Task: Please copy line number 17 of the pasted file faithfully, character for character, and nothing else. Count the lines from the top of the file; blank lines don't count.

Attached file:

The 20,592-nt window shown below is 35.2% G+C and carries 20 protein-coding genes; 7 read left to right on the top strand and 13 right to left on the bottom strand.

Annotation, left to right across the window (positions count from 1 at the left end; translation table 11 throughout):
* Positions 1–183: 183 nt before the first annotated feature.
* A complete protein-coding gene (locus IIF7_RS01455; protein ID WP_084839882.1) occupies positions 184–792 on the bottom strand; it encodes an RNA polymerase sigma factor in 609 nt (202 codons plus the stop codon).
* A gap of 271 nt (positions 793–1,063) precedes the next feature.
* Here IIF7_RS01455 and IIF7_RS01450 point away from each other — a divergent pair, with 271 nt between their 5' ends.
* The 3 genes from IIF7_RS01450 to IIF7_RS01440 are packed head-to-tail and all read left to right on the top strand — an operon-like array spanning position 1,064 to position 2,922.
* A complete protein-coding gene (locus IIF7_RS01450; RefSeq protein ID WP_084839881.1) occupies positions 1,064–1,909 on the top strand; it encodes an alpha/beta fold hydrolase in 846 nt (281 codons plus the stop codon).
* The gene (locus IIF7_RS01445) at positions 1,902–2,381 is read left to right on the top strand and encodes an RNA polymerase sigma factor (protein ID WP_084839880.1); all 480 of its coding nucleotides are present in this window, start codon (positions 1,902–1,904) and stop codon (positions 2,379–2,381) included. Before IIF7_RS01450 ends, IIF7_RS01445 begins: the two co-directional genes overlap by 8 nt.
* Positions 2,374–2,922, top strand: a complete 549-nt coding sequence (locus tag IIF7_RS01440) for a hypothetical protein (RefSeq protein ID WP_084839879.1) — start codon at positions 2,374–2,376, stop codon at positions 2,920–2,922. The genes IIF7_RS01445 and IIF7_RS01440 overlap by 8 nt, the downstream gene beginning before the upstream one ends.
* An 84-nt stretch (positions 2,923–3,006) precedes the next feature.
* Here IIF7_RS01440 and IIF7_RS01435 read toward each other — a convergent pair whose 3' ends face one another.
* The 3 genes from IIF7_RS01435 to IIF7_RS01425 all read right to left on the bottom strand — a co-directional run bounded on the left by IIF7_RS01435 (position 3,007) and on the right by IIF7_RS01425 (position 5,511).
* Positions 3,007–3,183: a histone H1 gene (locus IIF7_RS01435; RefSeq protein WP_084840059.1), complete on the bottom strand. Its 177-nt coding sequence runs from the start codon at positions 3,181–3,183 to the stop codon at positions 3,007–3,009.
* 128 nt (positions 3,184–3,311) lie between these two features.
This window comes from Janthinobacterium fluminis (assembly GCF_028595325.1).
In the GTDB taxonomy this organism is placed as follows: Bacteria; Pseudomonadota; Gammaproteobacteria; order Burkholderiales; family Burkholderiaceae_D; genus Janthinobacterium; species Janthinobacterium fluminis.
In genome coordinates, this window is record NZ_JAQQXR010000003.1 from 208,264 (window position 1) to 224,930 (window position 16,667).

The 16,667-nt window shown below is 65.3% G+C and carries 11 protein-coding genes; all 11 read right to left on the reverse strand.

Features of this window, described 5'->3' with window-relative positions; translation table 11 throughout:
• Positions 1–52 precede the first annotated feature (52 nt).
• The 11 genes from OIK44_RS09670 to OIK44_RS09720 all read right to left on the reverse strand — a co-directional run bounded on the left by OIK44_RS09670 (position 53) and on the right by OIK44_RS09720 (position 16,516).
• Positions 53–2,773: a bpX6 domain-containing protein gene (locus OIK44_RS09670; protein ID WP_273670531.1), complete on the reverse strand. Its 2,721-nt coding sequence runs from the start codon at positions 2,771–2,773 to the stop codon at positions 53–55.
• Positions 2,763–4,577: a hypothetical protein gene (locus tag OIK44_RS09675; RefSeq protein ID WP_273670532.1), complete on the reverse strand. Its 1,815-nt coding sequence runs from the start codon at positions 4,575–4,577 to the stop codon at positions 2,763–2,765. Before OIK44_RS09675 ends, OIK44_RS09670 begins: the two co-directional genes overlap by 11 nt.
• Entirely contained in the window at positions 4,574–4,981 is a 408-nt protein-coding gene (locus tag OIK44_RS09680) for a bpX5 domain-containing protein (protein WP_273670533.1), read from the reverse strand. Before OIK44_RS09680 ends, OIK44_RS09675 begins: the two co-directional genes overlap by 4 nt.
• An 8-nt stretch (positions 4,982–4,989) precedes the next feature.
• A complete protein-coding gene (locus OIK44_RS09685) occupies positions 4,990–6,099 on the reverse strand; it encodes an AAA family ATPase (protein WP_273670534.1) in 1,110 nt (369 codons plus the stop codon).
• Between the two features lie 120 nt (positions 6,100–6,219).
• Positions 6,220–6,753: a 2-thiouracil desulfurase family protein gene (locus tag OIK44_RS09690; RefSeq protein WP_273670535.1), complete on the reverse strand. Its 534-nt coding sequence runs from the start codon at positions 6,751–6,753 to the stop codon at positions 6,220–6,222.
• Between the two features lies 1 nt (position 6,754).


In the GTDB taxonomy this organism is placed as follows: Bacteria; Pseudomonadota; Gammaproteobacteria; order Burkholderiales; family Burkholderiaceae_D; genus Janthinobacterium; species Janthinobacterium fluminis.